Major General Charles J. Dunlap, Jr., formerly the deputy judge advocate general of the United States Air Force, is a professor of the practice of law at Duke University School of Law as well as the executive director of the Center on Law, Ethics and National Security. His teaching focuses on such topics as military justice, civil-military relations, national security, and cyberwar. He made headlines in 2011 regarding his arguments on the latter subject. As described in a Wall Street Journal article entitled “Cyber Combat: Act of War,” the Pentagon has determined that computer sabotage that originates in another country and that might pose a threat to nuclear reactors, subways, and pipelines may be looked upon as an act of war that could require the use of military force in response. No doubt this stance opened a can of worms, with arguments on both sides. Gen. Dunlap argues that cyber attacks that lead to violence are the legal equivalent of armed attacks. He, along with others in government, is cognizant that cyber warfare, unlike traditional warfare, is not covered by existing treaties. The goal of those who share this view is to have American allies agree on the rules of engagement.
In this series, a jdMission Senior Consultant reviews real law school personal statements every week. What is working well? What is not? If it were his/her essay, what would she change? Find out! To sign up for your Free Personal Statement Review by a jdMission Senior Consultant, click here!
Note: To maintain the integrity and authenticity of this project, we have not edited the personal statements, though any identifying names and details have been changed or removed. Any grammatical errors that appear in the essays belong to the candidates and illustrate of the importance of having someone (or multiple someones) proofread your work.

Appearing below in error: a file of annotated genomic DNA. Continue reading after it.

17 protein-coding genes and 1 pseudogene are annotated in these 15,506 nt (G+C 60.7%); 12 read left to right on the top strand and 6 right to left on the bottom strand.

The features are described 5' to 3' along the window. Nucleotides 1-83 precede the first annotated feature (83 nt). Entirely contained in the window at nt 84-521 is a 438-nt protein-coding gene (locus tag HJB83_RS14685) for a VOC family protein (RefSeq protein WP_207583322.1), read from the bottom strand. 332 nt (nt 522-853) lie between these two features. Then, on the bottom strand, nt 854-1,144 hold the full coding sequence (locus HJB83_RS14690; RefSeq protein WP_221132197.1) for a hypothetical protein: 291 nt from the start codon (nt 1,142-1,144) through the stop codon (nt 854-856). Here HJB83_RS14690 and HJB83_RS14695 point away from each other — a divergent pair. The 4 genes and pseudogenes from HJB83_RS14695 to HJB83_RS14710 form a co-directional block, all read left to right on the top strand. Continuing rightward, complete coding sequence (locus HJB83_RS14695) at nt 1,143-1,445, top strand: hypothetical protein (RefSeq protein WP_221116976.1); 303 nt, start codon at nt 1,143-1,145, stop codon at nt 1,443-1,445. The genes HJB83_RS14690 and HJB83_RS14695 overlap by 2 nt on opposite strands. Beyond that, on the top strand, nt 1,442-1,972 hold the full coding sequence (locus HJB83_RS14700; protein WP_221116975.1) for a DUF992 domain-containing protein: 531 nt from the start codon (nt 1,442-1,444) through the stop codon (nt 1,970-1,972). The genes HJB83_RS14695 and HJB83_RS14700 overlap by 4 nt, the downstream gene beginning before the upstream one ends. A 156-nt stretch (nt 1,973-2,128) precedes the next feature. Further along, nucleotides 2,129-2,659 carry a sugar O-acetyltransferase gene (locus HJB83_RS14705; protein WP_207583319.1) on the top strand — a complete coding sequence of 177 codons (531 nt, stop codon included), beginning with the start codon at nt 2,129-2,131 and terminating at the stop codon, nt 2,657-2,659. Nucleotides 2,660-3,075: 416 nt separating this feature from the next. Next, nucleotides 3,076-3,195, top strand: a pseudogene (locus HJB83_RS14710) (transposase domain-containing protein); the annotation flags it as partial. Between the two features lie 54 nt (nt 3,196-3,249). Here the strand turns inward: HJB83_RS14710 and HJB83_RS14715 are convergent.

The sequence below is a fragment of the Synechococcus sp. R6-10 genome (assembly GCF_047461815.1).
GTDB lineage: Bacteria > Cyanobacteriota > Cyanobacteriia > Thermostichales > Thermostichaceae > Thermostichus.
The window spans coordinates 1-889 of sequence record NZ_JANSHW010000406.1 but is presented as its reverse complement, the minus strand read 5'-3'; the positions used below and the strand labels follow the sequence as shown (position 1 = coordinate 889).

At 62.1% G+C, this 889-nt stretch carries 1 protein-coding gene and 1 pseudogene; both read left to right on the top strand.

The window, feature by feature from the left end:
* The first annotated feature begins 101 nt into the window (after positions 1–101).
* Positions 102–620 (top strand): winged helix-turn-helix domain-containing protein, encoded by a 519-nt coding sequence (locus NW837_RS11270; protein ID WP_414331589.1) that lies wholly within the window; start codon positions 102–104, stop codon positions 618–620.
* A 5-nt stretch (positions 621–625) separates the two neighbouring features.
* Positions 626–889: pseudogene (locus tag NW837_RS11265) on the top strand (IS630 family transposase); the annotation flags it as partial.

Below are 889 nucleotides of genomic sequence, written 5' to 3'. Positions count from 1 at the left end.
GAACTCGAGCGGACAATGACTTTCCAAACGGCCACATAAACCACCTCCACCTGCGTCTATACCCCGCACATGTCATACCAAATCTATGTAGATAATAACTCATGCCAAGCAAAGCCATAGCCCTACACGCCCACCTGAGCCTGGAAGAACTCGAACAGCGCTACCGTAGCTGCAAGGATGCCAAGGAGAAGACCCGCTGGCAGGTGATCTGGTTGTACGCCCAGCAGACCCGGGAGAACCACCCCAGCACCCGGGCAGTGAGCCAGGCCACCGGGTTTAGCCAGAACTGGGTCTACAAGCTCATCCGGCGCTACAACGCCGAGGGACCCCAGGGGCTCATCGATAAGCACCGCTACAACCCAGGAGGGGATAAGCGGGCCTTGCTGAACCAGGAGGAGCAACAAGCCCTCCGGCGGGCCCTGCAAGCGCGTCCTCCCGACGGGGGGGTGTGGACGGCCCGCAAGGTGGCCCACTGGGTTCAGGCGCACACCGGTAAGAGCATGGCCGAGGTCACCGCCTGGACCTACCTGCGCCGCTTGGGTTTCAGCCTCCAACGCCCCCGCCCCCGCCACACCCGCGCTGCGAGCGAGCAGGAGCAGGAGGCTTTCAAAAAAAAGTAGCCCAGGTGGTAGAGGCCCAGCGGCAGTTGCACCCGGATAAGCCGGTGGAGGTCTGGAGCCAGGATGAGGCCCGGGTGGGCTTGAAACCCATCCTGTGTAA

My name is Min-Jae but I go by MJ. I am not trying to Americanize my Korean roots with this nickname. In fact, I am deeply proud of them. I was born in Irvine, CA, so by virtue of circumstance I am American. But my soul is Korean, even if my dance moves are 100% MJ – Michael Jackson.
When I was twelve, I discovered that not only could I dance, but I had moves. It was at Eliza Kravitz’s Bat Mitzvah that for the first time people took notice. “Hot in Here” by Nelly started blasting through the Music King’s speakers, as the dry ice machine kicked it into high gear. I burst onto the dance floor. Then I just started to move. I saw a popular kid named Stan Larson move out of my way which was in his best interest. I thrust and popped. I twirled and spun. Sweat poured over my cheeks and my eyes were temporarily blinded. Suddenly the song ended and when my faculties returned, the whole Bat Mitzvah party was screaming. At first I couldn’t tell what their enthusiasm was about. And then it became clear. It was about me! The dance floor had literally circled up to watch me dance, and now they were cheering. I left the floor, but my heart stayed back there, forever twelve and dancing to Nelly.
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Becoming a lawyer is not the only path you can take after graduating from law school. Every Monday, we bring you the story of a former lawyer or law student who has taken an unusual or unique career path.
A different type of attorney seems to be in demand these days, distinct from the traditional partnership-track associates. Such attorneys are being referred to as “discovery attorneys,” lawyers that will handle document reviews on a full-time basis. In the past, U.S. law firms often outsourced document review projects to practitioners in other countries—India, in particular. In 2011, the law firm WilmerHale, which has 12 offices worldwide, sought to hire 20 “discovery attorneys” for an Ohio office, each of whom would be paid $55,000 to $60,000 a year, plus benefits. Document review usually entails an understanding of the following: privilege issues, e-discovery techniques, and disclosure rules. We are interested in seeing how many graduates will be attracted to this career track amid the current challenges of this difficult legal job market.